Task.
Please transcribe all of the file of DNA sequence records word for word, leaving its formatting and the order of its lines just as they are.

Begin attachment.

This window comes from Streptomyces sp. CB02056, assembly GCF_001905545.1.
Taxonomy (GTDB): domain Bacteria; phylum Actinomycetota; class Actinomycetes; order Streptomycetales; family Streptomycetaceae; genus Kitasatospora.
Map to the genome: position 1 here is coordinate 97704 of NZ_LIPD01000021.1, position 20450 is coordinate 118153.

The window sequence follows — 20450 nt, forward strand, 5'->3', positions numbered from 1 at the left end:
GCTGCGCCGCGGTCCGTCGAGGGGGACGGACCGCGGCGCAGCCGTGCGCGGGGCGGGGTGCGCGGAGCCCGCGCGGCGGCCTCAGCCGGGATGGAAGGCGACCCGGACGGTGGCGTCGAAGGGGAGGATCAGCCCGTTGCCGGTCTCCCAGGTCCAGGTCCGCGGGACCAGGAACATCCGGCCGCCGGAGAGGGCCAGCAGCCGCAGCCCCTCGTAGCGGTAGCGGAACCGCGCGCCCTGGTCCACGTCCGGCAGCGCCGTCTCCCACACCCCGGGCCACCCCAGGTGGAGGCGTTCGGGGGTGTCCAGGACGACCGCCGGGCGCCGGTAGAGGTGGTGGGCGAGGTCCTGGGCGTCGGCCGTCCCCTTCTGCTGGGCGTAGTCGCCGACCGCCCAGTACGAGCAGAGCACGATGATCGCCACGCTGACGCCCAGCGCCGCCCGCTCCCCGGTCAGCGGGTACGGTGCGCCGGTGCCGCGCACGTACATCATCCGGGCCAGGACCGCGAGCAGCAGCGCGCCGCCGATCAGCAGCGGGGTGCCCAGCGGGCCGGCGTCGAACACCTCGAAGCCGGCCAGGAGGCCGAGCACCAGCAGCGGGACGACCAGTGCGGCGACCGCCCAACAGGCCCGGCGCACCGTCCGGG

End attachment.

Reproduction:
This window comes from Streptomyces sp. CB02056, assembly GCF_001905545.1.
Taxonomy (GTDB): domain Bacteria; phylum Actinomycetota; class Actinomycetes; order Streptomycetales; family Streptomycetaceae; genus Kitasatospora.
Map to the genome: position 1 here is coordinate 97704 of NZ_LIPD01000021.1, position 20450 is coordinate 118153.

The window sequence follows — 20450 nt, forward strand, 5'->3', positions numbered from 1 at the left end:
GCTGCGCCGCGGTCCGTCGAGGGGGACGGACCGCGGCGCAGCCGTGCGCGGGGCGGGGTGCGCGGAGCCCGCGCGGCGGCCTCAGCCGGGATGGAAGGCGACCCGGACGGTGGCGTCGAAGGGGAGGATCAGCCCGTTGCCGGTCTCCCAGGTCCAGGTCCGCGGGACCAGGAACATCCGGCCGCCGGAGAGGGCCAGCAGCCGCAGCCCCTCGTAGCGGTAGCGGAACCGCGCGCCCTGGTCCACGTCCGGCAGCGCCGTCTCCCACACCCCGGGCCACCCCAGGTGGAGGCGTTCGGGGGTGTCCAGGACGACCGCCGGGCGCCGGTAGAGGTGGTGGGCGAGGTCCTGGGCGTCGGCCGTCCCCTTCTGCTGGGCGTAGTCGCCGACCGCCCAGTACGAGCAGAGCACGATGATCGCCACGCTGACGCCCAGCGCCGCCCGCTCCCCGGTCAGCGGGTACGGTGCGCCGGTGCCGCGCACGTACATCATCCGGGCCAGGACCGCGAGCAGCAGCGCGCCGCCGATCAGCAGCGGGGTGCCCAGCGGGCCGGCGTCGAACACCTCGAAGCCGGCCAGGAGGCCGAGCACCAGCAGCGGGACGACCAGTGCGGCGACCGCCCAACAGGCCCGGCGCACCGTCCGGG